Entertainment » Movies

Ballroom Rules

by Kevin Taft
Tuesday Oct 2, 2012

A delightfully passionate group of same-sex ballroom dancers in Australia take part in the Gay Games in Germany in Nikolas Bird and Eleanor Sharpe's bare-bones documentary "Ballroom Rules."

Beginning in the Dance Catz all-gay dance academy in Melbourne run by Anny Salerni, the film centers on four couples who train religiously for the event. Three of the couples are lesbian: one features a mother of one and her platonic dance partner, another showcases an older lesbian couple who met while dancing and have kept up their craft even while one of them was going through treatment for breast cancer. The other female couple is a younger duo where one is dealing with a bad knee and arthritis. The final duo is a male couple whose pluck is more prominent then their abilities. While one is tall and deadly serious, the other is a bit of a clumsy goofball.

The charm here is that all of the couples are serious about their craft, even though they are clearly novices. Ultimately, these men and women love dancing and they use the Gay Games as a way to have a goal to work for and compete in an event where they won't feel uncomfortable expressing who they are.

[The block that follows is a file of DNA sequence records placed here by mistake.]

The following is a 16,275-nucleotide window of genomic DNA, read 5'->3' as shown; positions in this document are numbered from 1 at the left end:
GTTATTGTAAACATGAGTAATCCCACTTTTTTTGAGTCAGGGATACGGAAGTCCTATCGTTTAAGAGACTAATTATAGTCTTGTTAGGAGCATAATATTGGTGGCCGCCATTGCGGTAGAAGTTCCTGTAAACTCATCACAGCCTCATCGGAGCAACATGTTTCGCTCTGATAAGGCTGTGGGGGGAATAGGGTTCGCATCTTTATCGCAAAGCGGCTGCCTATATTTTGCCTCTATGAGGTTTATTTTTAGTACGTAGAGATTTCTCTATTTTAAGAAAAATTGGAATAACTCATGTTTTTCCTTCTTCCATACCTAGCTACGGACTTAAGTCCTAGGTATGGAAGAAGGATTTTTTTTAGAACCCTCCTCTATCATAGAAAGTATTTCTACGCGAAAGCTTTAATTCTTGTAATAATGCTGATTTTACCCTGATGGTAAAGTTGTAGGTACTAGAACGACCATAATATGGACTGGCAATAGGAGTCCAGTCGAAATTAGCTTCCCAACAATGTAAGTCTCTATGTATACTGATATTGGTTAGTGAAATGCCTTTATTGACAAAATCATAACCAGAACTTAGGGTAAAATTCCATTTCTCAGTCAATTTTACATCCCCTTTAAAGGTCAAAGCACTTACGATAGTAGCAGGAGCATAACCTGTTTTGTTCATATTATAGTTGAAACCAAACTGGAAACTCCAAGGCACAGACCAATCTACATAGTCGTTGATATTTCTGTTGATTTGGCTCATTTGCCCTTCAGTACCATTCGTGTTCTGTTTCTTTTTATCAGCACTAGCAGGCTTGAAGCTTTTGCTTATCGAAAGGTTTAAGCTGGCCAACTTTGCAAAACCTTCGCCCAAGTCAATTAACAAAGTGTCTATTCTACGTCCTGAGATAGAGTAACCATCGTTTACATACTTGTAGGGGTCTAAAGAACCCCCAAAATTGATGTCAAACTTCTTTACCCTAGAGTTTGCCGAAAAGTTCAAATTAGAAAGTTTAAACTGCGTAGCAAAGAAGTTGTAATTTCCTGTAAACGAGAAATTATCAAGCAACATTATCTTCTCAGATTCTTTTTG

The film touches on homophobia and personal triumphs while wrapping it up in a cute and sassy bow. The filmmaking is fairly straight-forward with barely a flourish. And at 77 minutes it can feel a bit drawn out. Once the crew gets to Germany, watching the more professional couples from all over the world dazzle audiences with their same sex routines, one wonders if focusing on teams that are masters of their craft might have been more compelling. Here, we are pretty sure the couples aren't going to win "best in show," but they make up for it with pluck and spirit. And there might be a few surprises in there, as well.

Kevin Taft is a screenwriter/critic living in Los Angeles with an unnatural attachment to 'Star Wars' and the desire to be adopted by Steven Spielberg.

Out On Film Atlanta

Out On Film, Atlanta's LGBT film festival, celebrates its 29th anniversary this year and its eighth year of independence. One of the largest LGBT film festivals in the country, as well as one of the largest film festivals in Atlanta, Out On Film was recently named Atlanta's Best LGBT event by the readers of Georgia Voice. The recipient of a 2014 grant form the Academy of Motion Picture Arts and Sciences for its popular visiting filmmaker series, Out On Film has also received grants from Georgia Council for the Arts and the Fulton County Arts Council. Each year Out On Film screens close to a 100 films and brings in a variety of specials guests.to make the filmmaking experience a communal community event. http://outonfilm.org


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